"Defensive, high gates, wall and fences will not normally be acceptable on high street frontages, or rural areas."

    As you can see from the photos, close board fences have been used either side of my front garden, these houses are at 90 degrees to mine so these are there back gardens.

    What do you think my chances are?
     
  5. ^woody^

    ^woody^

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    I doubt that any council would approve a fence over 1m high on a bend - due to sightlines form road users - even though its no worse than a hedge.
     
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  6. BathDIY

    BathDIY

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    Thanks! That's what I was afraid of.
     
  7. Leofric

    Leofric

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    Does it say anything about tall hedges on frontages :?::!:
     
  8. BathDIY

    BathDIY

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    Only this... "...planting a hedge are preferred where the boundary is next to a public space or the countryside."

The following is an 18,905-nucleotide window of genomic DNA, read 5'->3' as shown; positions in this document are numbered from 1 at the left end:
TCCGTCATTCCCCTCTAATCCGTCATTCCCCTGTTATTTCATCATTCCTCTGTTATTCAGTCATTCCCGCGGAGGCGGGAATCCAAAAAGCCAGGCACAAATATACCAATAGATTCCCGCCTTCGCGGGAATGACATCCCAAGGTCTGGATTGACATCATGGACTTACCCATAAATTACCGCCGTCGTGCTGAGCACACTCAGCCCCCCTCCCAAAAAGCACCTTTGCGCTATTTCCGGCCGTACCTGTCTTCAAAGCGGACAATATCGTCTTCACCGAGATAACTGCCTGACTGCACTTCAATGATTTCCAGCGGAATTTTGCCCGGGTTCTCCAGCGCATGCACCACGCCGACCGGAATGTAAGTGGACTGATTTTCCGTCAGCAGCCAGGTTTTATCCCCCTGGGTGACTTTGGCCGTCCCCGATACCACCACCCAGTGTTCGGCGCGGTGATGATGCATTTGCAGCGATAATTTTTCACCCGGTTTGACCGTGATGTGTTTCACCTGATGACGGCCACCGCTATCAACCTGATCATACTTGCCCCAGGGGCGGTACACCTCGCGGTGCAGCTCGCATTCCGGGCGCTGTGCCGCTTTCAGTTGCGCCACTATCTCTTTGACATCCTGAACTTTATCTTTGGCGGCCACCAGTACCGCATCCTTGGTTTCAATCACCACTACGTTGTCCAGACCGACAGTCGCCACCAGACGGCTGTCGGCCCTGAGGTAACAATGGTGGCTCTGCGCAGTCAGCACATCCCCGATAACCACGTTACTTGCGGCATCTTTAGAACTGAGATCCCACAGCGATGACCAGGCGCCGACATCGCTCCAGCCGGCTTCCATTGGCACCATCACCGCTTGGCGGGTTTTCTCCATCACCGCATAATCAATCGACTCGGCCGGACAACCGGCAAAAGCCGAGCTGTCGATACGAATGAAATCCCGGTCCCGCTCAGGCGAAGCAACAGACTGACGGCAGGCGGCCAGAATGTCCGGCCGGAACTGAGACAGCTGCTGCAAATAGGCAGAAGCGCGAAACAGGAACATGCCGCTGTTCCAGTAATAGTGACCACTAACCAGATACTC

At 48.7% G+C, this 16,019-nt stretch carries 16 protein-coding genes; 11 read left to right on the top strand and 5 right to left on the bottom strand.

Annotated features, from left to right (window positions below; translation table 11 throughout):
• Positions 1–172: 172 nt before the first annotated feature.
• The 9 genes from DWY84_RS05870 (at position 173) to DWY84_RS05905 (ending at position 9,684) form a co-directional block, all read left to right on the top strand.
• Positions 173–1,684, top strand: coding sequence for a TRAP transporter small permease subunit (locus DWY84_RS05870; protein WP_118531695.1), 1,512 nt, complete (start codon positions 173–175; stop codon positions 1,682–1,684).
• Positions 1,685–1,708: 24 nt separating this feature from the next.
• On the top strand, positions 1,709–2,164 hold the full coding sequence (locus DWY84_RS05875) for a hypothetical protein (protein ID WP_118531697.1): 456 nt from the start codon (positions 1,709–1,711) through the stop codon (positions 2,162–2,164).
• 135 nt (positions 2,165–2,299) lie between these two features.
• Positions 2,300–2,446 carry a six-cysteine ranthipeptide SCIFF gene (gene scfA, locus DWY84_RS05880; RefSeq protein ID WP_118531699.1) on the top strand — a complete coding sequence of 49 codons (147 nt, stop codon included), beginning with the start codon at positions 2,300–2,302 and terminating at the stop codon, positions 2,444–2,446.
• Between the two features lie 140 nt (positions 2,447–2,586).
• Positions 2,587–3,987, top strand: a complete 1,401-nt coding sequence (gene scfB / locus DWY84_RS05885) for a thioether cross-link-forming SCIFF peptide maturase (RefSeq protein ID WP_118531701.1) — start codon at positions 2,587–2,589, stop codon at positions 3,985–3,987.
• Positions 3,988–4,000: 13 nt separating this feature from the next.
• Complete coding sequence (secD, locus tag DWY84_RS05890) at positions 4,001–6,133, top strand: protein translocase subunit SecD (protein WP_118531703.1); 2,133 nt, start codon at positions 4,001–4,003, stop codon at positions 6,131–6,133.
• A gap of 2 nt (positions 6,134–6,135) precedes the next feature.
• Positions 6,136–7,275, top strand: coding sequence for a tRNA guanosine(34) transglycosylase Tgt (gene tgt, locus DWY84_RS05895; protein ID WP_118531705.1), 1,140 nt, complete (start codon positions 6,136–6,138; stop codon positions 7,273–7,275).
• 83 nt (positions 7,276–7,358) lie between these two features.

The hedge has been in place as-is for decades, we have considered removal and replanting a better species but its the growth time that concerns us.

    Not sure we could even put up a temporary screen to give us some privacy while it grows.
     
    Last edited: 9 Sep 2019
  9. Leofric

    Leofric

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    You will need to apply for planning permission if you wish to erect or add to a fence, wall or gate:

    • if it would be over 1 metre high and next to a highway used by vehicles (or the footpath of such a highway); or over 2 metres high elsewhere; or
    • your right to put up or alter fences, walls and gates is removed by an article 4 direction or a planning condition; or
    • your house is a listed building or in the curtilage of a listed building or
    • if the fence, wall or gate, or any other boundary involved, forms a boundary with a neighbouring listed building or its curtilage.
    You will not need to apply for planning permission to take down a fence, wall or gate, or to alter, maintain or improve an existing fence, wall or gate (no matter how high) if you don't increase its height.

    In a conservation area, you might need permission take down a fence, wall or gate. Find out more about conservation areas and when permission may be required.

    You do not need planning permission for hedges as such, though if a planning condition or a covenant restricts planting (for example, on "open plan" estates, or where a driver's sight line could be blocked) you may need planning permission and/or other consent.
     
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  10. tony1851

    tony1851

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    "How to establish if Planning would be granted"

    If we knew that, we'd all be millionaires.